Being in the job market exposes one to lots of interesting accountability styles. I met a couple of weeks ago with a bank that, on its website and when talking with its employees, points proudly to its long tradition of honoring commitments to its employees, clients, shareholders and community - values any of us would welcome in our work life. The downside to those promises and beliefs is that when one of the links in the chain fails, the goodwill and aura that were so carefully crafted was built not on rock, but on sand. The representative of that bank very clearly set next steps that were promised by his institution, but which were not completed. Now, despite repeated phone calls (office and cell) by me, radio silence has ensued. The bank's reputation has, for me, swirled down the porcelain fixture. In addition to my now-extinguished interest in considering the bank as an employer, it is highly unlikely that I will ever refer anyone else their way. I doubt that the bank's marketing department knows of this erosion to their brand.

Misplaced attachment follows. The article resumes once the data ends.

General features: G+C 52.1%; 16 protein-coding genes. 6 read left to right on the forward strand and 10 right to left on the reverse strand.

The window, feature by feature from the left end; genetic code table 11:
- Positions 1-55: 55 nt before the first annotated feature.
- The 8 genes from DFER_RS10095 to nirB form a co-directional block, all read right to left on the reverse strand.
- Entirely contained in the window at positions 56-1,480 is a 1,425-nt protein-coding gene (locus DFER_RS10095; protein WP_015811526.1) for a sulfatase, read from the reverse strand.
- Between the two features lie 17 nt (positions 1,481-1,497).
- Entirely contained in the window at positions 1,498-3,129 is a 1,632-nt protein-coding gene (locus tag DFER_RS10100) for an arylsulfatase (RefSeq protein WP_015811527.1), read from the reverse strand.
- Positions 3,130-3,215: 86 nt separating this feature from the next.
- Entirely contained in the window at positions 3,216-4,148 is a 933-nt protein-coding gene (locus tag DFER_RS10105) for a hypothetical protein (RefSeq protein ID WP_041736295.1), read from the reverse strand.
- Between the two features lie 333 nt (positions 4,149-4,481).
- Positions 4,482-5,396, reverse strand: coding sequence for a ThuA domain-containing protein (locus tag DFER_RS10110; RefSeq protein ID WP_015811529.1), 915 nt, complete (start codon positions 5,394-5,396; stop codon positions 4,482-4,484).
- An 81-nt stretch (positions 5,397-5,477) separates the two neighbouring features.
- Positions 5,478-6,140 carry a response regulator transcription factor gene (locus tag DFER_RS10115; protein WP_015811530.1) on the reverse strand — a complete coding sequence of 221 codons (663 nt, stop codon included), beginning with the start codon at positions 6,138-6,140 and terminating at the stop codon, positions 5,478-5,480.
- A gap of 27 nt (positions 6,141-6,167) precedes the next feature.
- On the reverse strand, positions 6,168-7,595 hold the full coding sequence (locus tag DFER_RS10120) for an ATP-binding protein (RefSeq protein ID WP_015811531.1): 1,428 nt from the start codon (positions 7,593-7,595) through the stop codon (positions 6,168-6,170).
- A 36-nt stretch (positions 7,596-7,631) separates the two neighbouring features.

On a positive front, I recently had interactions with an executive recruiting firm that went above and beyond the call of duty. Their representative made a series of follow-up promises which were honored in a timely manner in every measure. While this series of interactions didn't result in revenue for this professional's firm, I will never forget his servant-leader type approach and I will someday soon engage his firm to do work for me. I know I can trust him with my reputation and that of my institution. I will readily refer him.
How are you, your team, and your outside services firms representing you and your brand?